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What Is Polyphasic Sleep, and Does Eight Hours of Sleep Really Matter? | SleepPhones UK

What Is Polyphasic Sleep, and Does Eight Hours of Sleep Really Matter?

There is a strong desire for productivity in today's culture; it's as though "time is money" has a tangible feeling.

People are, paradoxically, returning to an old-fashioned sort of sleep cycle known as polyphasic sleep.

However, it's not just odd entrepreneurs that are challenging the norms of sleep deprivation. According to Live Science, over 33 percent of American adults wake up in the middle of the night on a regular basis.

While some doctors continue to label this habit as "middle-of-the-night insomnia," there is considerable evidence from both historians and psychiatrists that a single eight-hour sleep session may not be the best answer for our body and mind.

What is Monophasic Sleep Vs. Polyphasic Sleep?

To comprehend polyphasic sleep, it's critical to grasp the contemporary ideal for optimal rejuvenation in our society.

The standard eight hours of rest that we hear about most often today is known as monophasic sleep— just one sleep phase followed by a waking period.

Polyphasic sleeping, on the other hand, is about dividing your sleep into numerous periods.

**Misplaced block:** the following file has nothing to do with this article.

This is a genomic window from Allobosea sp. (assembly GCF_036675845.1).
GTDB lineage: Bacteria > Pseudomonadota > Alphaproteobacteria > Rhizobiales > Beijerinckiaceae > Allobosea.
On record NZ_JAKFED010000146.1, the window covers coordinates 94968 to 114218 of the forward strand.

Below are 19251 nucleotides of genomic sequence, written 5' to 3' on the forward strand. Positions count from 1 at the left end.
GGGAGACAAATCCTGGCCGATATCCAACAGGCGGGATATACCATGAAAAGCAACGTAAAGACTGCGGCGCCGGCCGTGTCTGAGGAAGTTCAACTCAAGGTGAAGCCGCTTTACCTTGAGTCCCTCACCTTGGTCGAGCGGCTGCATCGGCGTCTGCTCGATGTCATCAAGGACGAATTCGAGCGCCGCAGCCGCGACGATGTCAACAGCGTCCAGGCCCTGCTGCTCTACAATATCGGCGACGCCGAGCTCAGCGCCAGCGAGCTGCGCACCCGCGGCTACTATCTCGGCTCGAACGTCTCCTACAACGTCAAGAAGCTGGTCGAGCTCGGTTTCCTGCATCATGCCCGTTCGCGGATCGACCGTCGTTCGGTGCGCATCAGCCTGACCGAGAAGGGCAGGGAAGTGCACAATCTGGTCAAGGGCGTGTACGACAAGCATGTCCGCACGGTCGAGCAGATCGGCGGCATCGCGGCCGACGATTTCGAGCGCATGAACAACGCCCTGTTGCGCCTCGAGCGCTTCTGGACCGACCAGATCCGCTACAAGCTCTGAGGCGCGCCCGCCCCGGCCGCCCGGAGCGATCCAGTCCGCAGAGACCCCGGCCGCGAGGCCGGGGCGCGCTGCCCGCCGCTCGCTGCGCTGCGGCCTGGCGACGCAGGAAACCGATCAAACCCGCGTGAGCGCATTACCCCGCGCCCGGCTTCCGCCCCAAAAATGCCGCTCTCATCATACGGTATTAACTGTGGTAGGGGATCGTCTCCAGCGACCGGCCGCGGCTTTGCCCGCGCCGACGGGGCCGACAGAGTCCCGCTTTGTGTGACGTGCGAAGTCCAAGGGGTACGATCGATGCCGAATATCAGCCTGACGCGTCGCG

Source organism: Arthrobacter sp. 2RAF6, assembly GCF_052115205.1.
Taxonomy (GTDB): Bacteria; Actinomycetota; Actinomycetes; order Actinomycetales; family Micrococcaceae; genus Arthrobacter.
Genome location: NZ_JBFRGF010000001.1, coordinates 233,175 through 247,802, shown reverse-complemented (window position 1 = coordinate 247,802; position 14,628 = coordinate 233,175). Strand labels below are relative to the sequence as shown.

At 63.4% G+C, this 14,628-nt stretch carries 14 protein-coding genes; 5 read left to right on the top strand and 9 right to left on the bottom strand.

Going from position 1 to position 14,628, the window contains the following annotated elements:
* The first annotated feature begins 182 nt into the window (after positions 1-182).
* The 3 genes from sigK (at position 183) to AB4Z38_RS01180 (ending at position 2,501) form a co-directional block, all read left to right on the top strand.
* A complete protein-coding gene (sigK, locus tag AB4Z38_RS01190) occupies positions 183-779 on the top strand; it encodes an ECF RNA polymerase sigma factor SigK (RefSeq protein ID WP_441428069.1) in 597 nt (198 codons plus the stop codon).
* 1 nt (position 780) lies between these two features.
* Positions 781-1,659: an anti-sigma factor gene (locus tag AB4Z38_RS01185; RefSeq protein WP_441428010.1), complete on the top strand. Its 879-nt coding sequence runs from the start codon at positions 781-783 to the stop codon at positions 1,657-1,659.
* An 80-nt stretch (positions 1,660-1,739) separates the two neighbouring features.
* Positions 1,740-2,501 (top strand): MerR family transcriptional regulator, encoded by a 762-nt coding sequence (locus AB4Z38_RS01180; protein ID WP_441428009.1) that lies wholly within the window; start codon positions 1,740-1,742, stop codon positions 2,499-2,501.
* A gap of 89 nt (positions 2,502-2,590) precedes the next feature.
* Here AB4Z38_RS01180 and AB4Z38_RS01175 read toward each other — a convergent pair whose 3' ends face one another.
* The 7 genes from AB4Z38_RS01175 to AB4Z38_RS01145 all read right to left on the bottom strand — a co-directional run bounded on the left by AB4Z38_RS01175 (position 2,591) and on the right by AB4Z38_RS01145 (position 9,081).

Biphasic and Dymaxion are two examples of polyphasic sleep patterns, which include many naps and/or core sleep sessions (deep sleep and REM) each day.

  • Biphasic: A split sleeping schedule with two sessions. Frequently a five to six-hour "core sleep" period followed by a one and a half-hour nap.
  • Dymaxion: The four 30-minute naps in the day are a standard feature. There's a total of two hours of sleep.
  • Uberman: Occurs when you need to take only a few short naps during the day. Two hours of sleep in total, on average.
  • Everyman: A typical four sleep sessions. A three to four-hour core sleep is usually followed by three naps during the day.

What is the history of polyphasic sleep?

Polyphasic sleep — which involves sleeping for several short intervals throughout the day — has been around for centuries. In fact, Russian scientist Konstantin Pavlovich Utochkin was widely considered to be the first person to document his experience with polyphasic sleep.

He lived in an isolated village where he was not exposed to all of the factors that affect sleep cycles in more developed regions, so his body had an easier time sleeping for short periods of time.

Polyphasic sleep is more popularly known as "power napping," and while some individuals say they have experienced negative side effects from it, many experts still support its perceived benefits.

Polyphasic sleep was once the standard, and monophasic sleep was considered an "alternative." According to researcher Roger Ekirch, historian and author of At Day's Close: Night In Times Past, "The standard pattern of sleep, perhaps since time immemorial, was biphasic.... Humans slept in two-four blocks, which were separated by a period of wakefulness in the middle of the night."

These were not brief blips, either. Many individuals would get up and go about their normal (or in some cases nightly) business, as well as converse with neighbours, speak to family, and so on.